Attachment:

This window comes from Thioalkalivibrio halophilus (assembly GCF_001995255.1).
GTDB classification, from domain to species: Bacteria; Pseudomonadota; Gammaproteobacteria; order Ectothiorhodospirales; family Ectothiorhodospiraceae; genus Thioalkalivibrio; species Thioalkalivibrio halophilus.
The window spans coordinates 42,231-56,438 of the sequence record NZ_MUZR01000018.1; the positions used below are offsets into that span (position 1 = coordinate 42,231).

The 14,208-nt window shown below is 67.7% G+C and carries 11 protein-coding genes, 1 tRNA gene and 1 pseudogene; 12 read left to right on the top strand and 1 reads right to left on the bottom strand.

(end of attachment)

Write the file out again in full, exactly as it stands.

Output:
This window comes from Thioalkalivibrio halophilus (assembly GCF_001995255.1).
GTDB classification, from domain to species: Bacteria; Pseudomonadota; Gammaproteobacteria; order Ectothiorhodospirales; family Ectothiorhodospiraceae; genus Thioalkalivibrio; species Thioalkalivibrio halophilus.
The window spans coordinates 42,231-56,438 of the sequence record NZ_MUZR01000018.1; the positions used below are offsets into that span (position 1 = coordinate 42,231).

The 14,208-nt window shown below is 67.7% G+C and carries 11 protein-coding genes, 1 tRNA gene and 1 pseudogene; 12 read left to right on the top strand and 1 reads right to left on the bottom strand.